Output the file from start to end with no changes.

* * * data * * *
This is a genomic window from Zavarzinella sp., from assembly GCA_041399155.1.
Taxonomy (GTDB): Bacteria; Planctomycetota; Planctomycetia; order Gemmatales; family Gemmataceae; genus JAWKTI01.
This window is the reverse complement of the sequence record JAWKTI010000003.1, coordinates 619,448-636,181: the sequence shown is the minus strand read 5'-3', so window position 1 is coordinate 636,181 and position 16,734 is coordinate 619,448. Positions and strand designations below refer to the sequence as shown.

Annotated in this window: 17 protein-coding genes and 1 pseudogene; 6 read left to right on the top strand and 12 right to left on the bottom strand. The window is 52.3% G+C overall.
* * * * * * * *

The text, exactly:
This is a genomic window from Zavarzinella sp., from assembly GCA_041399155.1.
Taxonomy (GTDB): Bacteria; Planctomycetota; Planctomycetia; order Gemmatales; family Gemmataceae; genus JAWKTI01.
This window is the reverse complement of the sequence record JAWKTI010000003.1, coordinates 619,448-636,181: the sequence shown is the minus strand read 5'-3', so window position 1 is coordinate 636,181 and position 16,734 is coordinate 619,448. Positions and strand designations below refer to the sequence as shown.

Annotated in this window: 17 protein-coding genes and 1 pseudogene; 6 read left to right on the top strand and 12 right to left on the bottom strand. The window is 52.3% G+C overall.